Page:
Findings

Confidence in Ability to Afford Health Care Continues to Decline

In each wave of the survey, we’ve asked respondents whether they have confidence in their ability to afford health care if they were to become seriously ill. In 2018, 62.4 percent of adults said they were very or somewhat confident they could afford their health care, down from a high of nearly 70 percent in 2015 (Table 1). Only about half of people with incomes less than 250 percent of poverty ($30,150 for an individual) were confident they could afford care if they were to become very sick, down from 60 percent in 2015 and about 20 percentage points lower than the rate for adults with higher incomes. There were also significant declines in confidence among young adults, those ages 50 to 64, women, and people with health problems. Declines were significant among both Democrats and Republicans.

People in Employer Plans Have the Greatest Confidence in Their Insurance

We asked people with health insurance how confident they were that their current insurance will help them afford the health care they need this year. Majorities of adults were somewhat or very confident in their coverage; those with employer coverage were the most confident. More than half (55%) of adults insured through an employer were very confident their coverage would help them afford their care compared to 31 percent of adults with individual market coverage and 41 percent of people with Medicaid (Table 2). The least confident were adults enrolled in Medicare. Working-age adults enrolled in Medicare were the sickest among insured adults and the second-poorest after those covered by Medicaid (data not shown).2

One-Quarter of Adults Said Health Care Became Harder to Afford

We asked people whether, over the past year, their health care, including prescription drugs, had become harder for them to afford, easier to afford, or if there had been no change. The majority (66%) said there had been no change, one-quarter (24%) said it had become harder to afford, and 8 percent said it had become easier (Table 3). People with individual market coverage were significantly more likely than those with employer coverage or Medicaid to say health care had become harder to afford. About one-third of adults with deductibles of $1,000 or more said health care had become harder to afford, twice the share of those who had no deductible. About one-third of those enrolled in Medicare and 41 percent who were uninsured also reported that their health care had become harder to afford.

Only About Half of Americans Would Have Money to Pay for an Unexpected Medical Bill

Accidents and other medical emergencies can leave both uninsured and insured people with unexpected medical bills, which usually require prompt payment. We asked people if they would have the money to pay a $1,000 medical bill within 30 days in the case of an unexpected medical event. Nearly half (46%) said they would not have the money to cover such a bill in that time frame (Table 4). Women, people of color, people who are uninsured, those covered by Medicaid or Medicare, and those with incomes under 250 percent of poverty were among the most likely to say they couldn’t pay the bill.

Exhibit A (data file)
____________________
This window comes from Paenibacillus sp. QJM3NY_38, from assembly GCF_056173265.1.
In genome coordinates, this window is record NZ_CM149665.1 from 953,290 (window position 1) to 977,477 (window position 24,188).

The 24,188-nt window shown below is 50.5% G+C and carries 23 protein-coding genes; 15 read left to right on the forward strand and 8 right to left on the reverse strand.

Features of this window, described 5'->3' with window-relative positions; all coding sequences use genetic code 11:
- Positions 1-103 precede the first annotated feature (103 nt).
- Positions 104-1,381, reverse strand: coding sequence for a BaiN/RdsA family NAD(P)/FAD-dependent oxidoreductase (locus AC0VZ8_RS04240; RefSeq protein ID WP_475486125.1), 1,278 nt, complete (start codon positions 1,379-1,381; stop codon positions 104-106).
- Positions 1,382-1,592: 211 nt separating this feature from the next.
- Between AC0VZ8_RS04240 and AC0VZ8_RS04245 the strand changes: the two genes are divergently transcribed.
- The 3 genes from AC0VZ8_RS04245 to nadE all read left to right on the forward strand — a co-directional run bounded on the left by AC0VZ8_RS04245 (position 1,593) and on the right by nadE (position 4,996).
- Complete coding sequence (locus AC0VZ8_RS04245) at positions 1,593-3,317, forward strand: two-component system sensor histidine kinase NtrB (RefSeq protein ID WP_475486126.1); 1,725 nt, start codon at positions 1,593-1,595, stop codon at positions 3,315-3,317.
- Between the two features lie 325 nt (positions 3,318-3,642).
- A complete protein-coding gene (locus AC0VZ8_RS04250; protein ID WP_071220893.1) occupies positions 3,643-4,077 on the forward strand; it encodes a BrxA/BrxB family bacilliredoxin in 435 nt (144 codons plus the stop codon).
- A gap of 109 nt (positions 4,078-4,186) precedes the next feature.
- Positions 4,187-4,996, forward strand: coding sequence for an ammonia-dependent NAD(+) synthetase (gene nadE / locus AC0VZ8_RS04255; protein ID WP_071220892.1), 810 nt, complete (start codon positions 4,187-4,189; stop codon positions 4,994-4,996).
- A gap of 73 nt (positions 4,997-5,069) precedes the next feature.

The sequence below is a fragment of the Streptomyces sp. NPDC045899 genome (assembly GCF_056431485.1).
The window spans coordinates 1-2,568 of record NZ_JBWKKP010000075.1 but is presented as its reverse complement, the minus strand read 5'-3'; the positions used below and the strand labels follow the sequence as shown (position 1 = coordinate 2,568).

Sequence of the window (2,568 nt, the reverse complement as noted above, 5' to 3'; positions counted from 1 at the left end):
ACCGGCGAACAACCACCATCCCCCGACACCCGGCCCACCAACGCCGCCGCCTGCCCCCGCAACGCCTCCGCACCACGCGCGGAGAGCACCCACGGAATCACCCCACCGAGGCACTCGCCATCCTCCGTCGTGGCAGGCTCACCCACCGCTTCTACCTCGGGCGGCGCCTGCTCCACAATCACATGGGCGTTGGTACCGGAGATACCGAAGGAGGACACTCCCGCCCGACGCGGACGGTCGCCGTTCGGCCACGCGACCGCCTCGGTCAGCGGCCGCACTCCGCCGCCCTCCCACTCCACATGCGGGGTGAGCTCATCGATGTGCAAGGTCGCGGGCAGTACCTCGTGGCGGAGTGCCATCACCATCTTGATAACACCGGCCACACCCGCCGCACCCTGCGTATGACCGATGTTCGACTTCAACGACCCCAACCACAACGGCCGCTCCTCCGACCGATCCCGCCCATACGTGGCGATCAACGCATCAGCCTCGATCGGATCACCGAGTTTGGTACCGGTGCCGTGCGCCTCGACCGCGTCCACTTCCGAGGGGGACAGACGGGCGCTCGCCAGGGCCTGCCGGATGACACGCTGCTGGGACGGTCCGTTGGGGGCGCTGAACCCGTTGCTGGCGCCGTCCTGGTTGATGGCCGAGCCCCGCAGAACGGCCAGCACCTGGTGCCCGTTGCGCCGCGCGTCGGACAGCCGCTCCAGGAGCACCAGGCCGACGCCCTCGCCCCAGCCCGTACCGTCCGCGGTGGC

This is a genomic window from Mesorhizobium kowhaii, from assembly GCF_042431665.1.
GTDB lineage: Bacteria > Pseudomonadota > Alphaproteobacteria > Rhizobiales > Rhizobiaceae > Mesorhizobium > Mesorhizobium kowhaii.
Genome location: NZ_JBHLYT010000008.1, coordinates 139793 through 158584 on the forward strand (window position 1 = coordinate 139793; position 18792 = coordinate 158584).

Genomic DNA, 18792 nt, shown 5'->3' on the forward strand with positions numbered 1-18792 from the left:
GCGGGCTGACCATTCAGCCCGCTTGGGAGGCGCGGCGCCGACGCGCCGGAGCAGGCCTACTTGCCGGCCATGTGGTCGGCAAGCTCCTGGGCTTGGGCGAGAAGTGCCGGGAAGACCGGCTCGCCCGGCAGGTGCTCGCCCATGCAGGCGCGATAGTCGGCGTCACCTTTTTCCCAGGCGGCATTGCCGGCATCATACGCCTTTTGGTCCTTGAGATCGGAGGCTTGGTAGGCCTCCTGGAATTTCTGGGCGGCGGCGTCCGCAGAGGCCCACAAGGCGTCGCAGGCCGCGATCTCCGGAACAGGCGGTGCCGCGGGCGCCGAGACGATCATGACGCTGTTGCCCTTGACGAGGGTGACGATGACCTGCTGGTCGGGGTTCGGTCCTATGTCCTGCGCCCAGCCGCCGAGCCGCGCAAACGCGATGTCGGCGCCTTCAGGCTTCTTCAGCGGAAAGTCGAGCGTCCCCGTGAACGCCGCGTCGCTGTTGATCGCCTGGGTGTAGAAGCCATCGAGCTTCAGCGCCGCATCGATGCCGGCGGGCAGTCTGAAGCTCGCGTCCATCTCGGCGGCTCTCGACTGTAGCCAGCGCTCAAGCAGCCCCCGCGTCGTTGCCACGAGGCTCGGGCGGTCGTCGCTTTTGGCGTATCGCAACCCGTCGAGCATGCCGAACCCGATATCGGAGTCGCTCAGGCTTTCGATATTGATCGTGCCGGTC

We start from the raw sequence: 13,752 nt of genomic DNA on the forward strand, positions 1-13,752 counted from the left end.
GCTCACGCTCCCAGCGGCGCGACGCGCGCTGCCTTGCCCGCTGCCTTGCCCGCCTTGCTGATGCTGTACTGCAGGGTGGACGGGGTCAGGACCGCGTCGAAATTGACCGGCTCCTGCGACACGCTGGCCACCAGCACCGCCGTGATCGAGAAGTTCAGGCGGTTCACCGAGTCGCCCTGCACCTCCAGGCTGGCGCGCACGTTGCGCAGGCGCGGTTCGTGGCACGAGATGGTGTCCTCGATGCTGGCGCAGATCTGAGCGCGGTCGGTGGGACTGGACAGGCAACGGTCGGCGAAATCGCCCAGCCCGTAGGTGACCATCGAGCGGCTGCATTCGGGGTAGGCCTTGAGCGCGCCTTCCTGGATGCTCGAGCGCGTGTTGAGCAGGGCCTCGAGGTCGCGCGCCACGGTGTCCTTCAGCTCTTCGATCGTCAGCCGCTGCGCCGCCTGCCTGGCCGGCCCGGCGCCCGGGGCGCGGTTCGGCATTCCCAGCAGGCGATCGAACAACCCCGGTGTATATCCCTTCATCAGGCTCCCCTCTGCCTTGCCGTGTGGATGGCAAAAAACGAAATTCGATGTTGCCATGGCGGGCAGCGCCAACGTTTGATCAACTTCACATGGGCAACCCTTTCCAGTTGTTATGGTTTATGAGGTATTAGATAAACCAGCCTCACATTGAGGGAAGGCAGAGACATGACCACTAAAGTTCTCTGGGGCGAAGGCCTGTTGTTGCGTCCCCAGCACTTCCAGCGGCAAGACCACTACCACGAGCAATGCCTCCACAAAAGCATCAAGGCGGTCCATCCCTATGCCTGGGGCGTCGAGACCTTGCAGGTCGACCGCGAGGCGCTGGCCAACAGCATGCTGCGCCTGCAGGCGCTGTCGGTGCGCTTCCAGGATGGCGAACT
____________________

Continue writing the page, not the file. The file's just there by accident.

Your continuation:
Health Care Is Among People’s Top Four Greatest Personal Financial Concerns

Fourteen percent of adults said that health care was their biggest personal financial concern, after mortgage or rent (23%), student loans (17%), and retirement (17%) (Table 5). Those most likely to cite health care as their greatest financial concern were people who could potentially face high out-of-pocket costs because they were uninsured or had high-deductible health plans.

Policy Implications

Uninsured adults are the least confident in their ability to pay medical bills. But the risk of high out-of-pocket health care costs doesn’t end when someone enrolls in a health plan. The proliferation and growth of high-deductible health plans in both the individual and employer insurance markets is leaving people with unaffordable health care costs. Many adults enrolled in Medicare for reasons of disability or serious illness also report unease about their health care costs. An estimated 41 million insured adults have such high out-of-pocket costs and deductibles relative to their incomes that they are effectively underinsured. As this survey indicates, the nation’s health care cost burden is felt disproportionately by people with low and moderate incomes, people of color, and women.

The ACA’s reforms to the individual insurance market have doubled the number of people who now get insurance on that market to an estimated 17 million, with approximately half receiving subsidies through the ACA marketplaces. The ACA also has made it possible for people who were regularly denied coverage by insurers — older Americans and those with health problems — to get insurance. They are now entitled by law to an offer should they want to buy a plan.

But as this survey suggests, the ACA’s reforms did not fully resolve the individual market’s relatively higher costs for all those enrolled, compared to employer coverage or Medicaid. Moreover, recent actions by Congress and the Trump administration, including the repeal of the individual mandate penalty and loosened restrictions on plans that don’t comply with the ACA, are expected to exacerbate those costs for many. In the survey, people with individual market coverage are more likely than those with employer coverage or Medicaid to say that their health care, including prescription drugs, has become harder to afford in the past year. They express less confidence than those with employer coverage that their insurance will help them afford their care this year. As explained in the first post, there are a number of policy options that Congress can pursue that would improve individual market insurance’s affordability and cost protection. In the absence of bipartisan Congressional agreement on legislation, several states are currently pursuing their own solutions. But if current trends continue, the federal government will likely confront growing pressure to provide a national solution to America’s incipient health care affordability crisis.